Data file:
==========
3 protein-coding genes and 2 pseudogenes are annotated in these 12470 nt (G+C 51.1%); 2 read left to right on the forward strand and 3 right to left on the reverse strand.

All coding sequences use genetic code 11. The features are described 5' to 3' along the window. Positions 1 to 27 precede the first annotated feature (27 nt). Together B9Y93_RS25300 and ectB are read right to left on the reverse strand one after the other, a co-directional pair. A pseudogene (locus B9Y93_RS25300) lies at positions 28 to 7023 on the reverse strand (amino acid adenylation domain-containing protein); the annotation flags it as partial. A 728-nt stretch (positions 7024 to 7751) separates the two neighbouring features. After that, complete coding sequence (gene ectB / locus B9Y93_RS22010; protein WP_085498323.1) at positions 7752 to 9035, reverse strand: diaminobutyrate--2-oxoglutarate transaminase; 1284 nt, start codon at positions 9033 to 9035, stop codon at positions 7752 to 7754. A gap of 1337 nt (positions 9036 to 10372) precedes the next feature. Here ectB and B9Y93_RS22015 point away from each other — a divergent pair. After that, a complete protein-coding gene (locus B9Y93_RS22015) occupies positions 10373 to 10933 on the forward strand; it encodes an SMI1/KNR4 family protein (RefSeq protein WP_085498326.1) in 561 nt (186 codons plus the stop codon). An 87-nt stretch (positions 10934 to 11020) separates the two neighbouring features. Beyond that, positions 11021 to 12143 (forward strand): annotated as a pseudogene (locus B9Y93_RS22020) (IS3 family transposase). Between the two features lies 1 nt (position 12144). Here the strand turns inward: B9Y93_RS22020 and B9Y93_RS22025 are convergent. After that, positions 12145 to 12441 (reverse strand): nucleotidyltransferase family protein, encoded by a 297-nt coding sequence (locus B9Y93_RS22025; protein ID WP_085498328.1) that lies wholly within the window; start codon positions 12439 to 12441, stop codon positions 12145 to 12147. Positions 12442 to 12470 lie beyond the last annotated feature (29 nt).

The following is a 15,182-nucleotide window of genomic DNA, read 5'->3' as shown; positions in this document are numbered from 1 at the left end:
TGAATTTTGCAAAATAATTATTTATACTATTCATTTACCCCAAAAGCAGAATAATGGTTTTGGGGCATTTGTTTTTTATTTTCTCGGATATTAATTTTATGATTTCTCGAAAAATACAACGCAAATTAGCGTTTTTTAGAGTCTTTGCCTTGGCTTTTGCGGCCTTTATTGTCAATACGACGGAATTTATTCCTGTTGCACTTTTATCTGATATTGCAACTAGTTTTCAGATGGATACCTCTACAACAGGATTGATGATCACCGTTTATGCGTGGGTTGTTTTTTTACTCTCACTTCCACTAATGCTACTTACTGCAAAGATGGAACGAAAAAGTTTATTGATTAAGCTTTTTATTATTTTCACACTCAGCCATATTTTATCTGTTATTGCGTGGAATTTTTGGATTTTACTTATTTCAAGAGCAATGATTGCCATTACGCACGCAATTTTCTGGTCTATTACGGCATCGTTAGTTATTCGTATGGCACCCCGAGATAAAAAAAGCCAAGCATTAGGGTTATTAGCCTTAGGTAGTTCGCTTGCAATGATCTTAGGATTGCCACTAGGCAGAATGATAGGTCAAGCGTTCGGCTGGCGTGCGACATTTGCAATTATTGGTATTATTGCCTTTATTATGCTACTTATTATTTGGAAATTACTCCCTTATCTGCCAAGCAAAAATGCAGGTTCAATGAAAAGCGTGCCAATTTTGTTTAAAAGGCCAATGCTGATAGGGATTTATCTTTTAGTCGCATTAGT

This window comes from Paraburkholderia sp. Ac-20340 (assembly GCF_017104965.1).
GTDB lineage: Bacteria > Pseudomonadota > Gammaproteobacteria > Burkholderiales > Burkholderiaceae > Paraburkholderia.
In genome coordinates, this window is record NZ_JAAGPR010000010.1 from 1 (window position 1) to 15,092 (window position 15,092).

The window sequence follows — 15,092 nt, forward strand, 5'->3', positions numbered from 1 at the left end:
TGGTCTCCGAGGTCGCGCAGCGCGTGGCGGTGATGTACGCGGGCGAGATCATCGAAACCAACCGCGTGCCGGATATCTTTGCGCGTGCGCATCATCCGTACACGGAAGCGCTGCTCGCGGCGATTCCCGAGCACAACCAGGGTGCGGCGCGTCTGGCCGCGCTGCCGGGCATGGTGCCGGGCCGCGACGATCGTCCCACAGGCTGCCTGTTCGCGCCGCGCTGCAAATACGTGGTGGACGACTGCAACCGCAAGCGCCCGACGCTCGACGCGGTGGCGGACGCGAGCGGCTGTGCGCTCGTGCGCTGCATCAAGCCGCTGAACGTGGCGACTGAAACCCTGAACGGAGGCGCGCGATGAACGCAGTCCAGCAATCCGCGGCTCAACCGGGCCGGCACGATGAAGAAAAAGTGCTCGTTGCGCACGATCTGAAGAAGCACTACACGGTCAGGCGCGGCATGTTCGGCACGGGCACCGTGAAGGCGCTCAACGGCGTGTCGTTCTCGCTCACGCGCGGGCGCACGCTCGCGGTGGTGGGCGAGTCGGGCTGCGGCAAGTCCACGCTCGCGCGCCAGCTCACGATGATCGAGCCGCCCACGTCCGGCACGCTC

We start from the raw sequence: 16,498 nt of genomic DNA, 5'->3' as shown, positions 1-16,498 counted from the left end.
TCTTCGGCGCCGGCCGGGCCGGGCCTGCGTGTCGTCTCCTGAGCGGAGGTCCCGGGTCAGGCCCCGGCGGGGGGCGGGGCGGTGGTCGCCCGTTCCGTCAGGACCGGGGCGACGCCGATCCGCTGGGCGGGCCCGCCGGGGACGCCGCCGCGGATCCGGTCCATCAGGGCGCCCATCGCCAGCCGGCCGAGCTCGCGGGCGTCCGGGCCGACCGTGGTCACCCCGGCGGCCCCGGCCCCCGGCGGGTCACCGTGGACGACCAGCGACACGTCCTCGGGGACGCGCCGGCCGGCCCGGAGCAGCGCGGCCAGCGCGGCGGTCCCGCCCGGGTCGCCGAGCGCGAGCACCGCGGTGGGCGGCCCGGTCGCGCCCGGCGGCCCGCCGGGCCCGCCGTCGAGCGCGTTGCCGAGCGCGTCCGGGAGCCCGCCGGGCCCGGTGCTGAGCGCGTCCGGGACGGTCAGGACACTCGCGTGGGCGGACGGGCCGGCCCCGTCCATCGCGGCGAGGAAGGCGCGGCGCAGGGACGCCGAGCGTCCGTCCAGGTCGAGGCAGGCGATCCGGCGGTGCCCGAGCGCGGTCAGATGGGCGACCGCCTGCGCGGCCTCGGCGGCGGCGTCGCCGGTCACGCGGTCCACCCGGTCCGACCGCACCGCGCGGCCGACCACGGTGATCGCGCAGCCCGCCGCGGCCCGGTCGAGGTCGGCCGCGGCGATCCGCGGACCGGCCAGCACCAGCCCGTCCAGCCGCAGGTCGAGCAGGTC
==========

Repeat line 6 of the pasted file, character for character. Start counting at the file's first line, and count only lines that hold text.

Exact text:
GTDB lineage: Bacteria > Pseudomonadota > Gammaproteobacteria > Burkholderiales > Burkholderiaceae > Paraburkholderia.